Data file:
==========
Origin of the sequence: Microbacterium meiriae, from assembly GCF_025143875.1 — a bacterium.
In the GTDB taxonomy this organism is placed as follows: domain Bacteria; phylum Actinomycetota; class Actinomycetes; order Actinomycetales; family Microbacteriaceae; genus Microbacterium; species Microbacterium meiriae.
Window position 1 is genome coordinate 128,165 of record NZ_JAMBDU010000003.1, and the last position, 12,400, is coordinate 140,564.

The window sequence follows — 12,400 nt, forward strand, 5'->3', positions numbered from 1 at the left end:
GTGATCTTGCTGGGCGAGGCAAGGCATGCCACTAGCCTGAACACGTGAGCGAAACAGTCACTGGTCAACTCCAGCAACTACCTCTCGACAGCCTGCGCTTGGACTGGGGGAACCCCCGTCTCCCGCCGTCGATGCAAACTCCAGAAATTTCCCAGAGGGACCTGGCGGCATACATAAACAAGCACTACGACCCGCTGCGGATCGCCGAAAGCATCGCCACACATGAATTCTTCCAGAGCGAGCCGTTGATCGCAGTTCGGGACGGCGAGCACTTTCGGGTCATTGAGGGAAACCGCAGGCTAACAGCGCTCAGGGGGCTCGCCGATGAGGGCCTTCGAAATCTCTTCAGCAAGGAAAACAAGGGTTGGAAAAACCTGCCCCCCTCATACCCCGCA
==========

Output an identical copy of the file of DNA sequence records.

Origin of the sequence: Microbacterium meiriae, from assembly GCF_025143875.1 — a bacterium.
In the GTDB taxonomy this organism is placed as follows: domain Bacteria; phylum Actinomycetota; class Actinomycetes; order Actinomycetales; family Microbacteriaceae; genus Microbacterium; species Microbacterium meiriae.
Window position 1 is genome coordinate 128,165 of record NZ_JAMBDU010000003.1, and the last position, 12,400, is coordinate 140,564.

The window sequence follows — 12,400 nt, forward strand, 5'->3', positions numbered from 1 at the left end:
GTGATCTTGCTGGGCGAGGCAAGGCATGCCACTAGCCTGAACACGTGAGCGAAACAGTCACTGGTCAACTCCAGCAACTACCTCTCGACAGCCTGCGCTTGGACTGGGGGAACCCCCGTCTCCCGCCGTCGATGCAAACTCCAGAAATTTCCCAGAGGGACCTGGCGGCATACATAAACAAGCACTACGACCCGCTGCGGATCGCCGAAAGCATCGCCACACATGAATTCTTCCAGAGCGAGCCGTTGATCGCAGTTCGGGACGGCGAGCACTTTCGGGTCATTGAGGGAAACCGCAGGCTAACAGCGCTCAGGGGGCTCGCCGATGAGGGCCTTCGAAATCTCTTCAGCAAGGAAAACAAGGGTTGGAAAAACCTGCCCCCCTCATACCCCGCA